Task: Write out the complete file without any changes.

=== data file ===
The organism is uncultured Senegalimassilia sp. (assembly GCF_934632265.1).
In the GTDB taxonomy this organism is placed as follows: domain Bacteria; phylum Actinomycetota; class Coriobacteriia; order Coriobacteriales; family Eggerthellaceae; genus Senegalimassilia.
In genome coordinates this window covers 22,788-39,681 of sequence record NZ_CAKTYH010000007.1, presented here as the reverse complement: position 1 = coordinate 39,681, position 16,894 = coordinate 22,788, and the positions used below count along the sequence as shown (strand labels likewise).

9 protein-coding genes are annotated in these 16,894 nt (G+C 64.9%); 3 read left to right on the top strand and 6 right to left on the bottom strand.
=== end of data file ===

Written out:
The organism is uncultured Senegalimassilia sp. (assembly GCF_934632265.1).
In the GTDB taxonomy this organism is placed as follows: domain Bacteria; phylum Actinomycetota; class Coriobacteriia; order Coriobacteriales; family Eggerthellaceae; genus Senegalimassilia.
In genome coordinates this window covers 22,788-39,681 of sequence record NZ_CAKTYH010000007.1, presented here as the reverse complement: position 1 = coordinate 39,681, position 16,894 = coordinate 22,788, and the positions used below count along the sequence as shown (strand labels likewise).

9 protein-coding genes are annotated in these 16,894 nt (G+C 64.9%); 3 read left to right on the top strand and 6 right to left on the bottom strand.